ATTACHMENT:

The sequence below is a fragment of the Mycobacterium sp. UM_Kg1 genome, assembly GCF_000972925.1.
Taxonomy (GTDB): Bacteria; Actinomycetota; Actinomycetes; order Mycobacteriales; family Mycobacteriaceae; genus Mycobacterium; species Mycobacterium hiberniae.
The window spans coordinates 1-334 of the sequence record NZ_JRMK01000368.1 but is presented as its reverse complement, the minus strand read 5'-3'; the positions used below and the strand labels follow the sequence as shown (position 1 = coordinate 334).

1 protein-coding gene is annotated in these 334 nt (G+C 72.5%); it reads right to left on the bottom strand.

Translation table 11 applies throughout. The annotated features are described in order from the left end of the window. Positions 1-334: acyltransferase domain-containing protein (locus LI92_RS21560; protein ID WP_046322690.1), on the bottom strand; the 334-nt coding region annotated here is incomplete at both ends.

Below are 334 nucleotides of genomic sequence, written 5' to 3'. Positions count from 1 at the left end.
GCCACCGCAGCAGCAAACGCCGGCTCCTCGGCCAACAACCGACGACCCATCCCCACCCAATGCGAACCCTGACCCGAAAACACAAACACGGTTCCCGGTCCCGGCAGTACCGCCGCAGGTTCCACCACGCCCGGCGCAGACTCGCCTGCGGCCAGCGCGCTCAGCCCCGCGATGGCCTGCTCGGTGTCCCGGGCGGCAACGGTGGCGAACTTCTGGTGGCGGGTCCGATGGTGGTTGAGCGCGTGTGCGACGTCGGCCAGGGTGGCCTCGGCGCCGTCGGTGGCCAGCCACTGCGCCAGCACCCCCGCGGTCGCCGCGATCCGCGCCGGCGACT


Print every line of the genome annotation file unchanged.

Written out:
The sequence below is a fragment of the Mycobacterium sp. UM_Kg1 genome, assembly GCF_000972925.1.
Taxonomy (GTDB): Bacteria; Actinomycetota; Actinomycetes; order Mycobacteriales; family Mycobacteriaceae; genus Mycobacterium; species Mycobacterium hiberniae.
The window spans coordinates 1-334 of the sequence record NZ_JRMK01000368.1 but is presented as its reverse complement, the minus strand read 5'-3'; the positions used below and the strand labels follow the sequence as shown (position 1 = coordinate 334).

1 protein-coding gene is annotated in these 334 nt (G+C 72.5%); it reads right to left on the bottom strand.

Translation table 11 applies throughout. The annotated features are described in order from the left end of the window. Positions 1-334: acyltransferase domain-containing protein (locus LI92_RS21560; protein ID WP_046322690.1), on the bottom strand; the 334-nt coding region annotated here is incomplete at both ends.

Below are 334 nucleotides of genomic sequence, written 5' to 3'. Positions count from 1 at the left end.
GCCACCGCAGCAGCAAACGCCGGCTCCTCGGCCAACAACCGACGACCCATCCCCACCCAATGCGAACCCTGACCCGAAAACACAAACACGGTTCCCGGTCCCGGCAGTACCGCCGCAGGTTCCACCACGCCCGGCGCAGACTCGCCTGCGGCCAGCGCGCTCAGCCCCGCGATGGCCTGCTCGGTGTCCCGGGCGGCAACGGTGGCGAACTTCTGGTGGCGGGTCCGATGGTGGTTGAGCGCGTGTGCGACGTCGGCCAGGGTGGCCTCGGCGCCGTCGGTGGCCAGCCACTGCGCCAGCACCCCCGCGGTCGCCGCGATCCGCGCCGGCGACT